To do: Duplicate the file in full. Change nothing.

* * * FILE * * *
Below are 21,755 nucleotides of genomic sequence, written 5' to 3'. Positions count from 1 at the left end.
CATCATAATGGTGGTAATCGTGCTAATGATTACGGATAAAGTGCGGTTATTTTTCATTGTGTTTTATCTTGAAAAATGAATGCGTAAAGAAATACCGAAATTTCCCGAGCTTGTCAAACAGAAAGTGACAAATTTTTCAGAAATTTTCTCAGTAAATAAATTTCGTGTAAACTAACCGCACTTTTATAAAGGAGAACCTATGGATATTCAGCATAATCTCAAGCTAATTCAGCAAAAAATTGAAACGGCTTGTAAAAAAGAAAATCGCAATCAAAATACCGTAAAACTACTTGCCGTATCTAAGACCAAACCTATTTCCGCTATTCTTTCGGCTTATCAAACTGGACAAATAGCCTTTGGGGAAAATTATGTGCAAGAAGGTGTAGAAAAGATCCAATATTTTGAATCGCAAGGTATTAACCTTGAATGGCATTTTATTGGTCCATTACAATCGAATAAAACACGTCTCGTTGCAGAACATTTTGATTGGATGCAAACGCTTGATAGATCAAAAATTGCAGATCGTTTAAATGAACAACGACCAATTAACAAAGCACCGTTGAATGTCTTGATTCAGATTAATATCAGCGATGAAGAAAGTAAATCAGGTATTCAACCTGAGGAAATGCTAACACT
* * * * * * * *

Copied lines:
Below are 21,755 nucleotides of genomic sequence, written 5' to 3'. Positions count from 1 at the left end.
CATCATAATGGTGGTAATCGTGCTAATGATTACGGATAAAGTGCGGTTATTTTTCATTGTGTTTTATCTTGAAAAATGAATGCGTAAAGAAATACCGAAATTTCCCGAGCTTGTCAAACAGAAAGTGACAAATTTTTCAGAAATTTTCTCAGTAAATAAATTTCGTGTAAACTAACCGCACTTTTATAAAGGAGAACCTATGGATATTCAGCATAATCTCAAGCTAATTCAGCAAAAAATTGAAACGGCTTGTAAAAAAGAAAATCGCAATCAAAATACCGTAAAACTACTTGCCGTATCTAAGACCAAACCTATTTCCGCTATTCTTTCGGCTTATCAAACTGGACAAATAGCCTTTGGGGAAAATTATGTGCAAGAAGGTGTAGAAAAGATCCAATATTTTGAATCGCAAGGTATTAACCTTGAATGGCATTTTATTGGTCCATTACAATCGAATAAAACACGTCTCGTTGCAGAACATTTTGATTGGATGCAAACGCTTGATAGATCAAAAATTGCAGATCGTTTAAATGAACAACGACCAATTAACAAAGCACCGTTGAATGTCTTGATTCAGATTAATATCAGCGATGAAGAAAGTAAATCAGGTATTCAACCTGAGGAAATGCTAACACT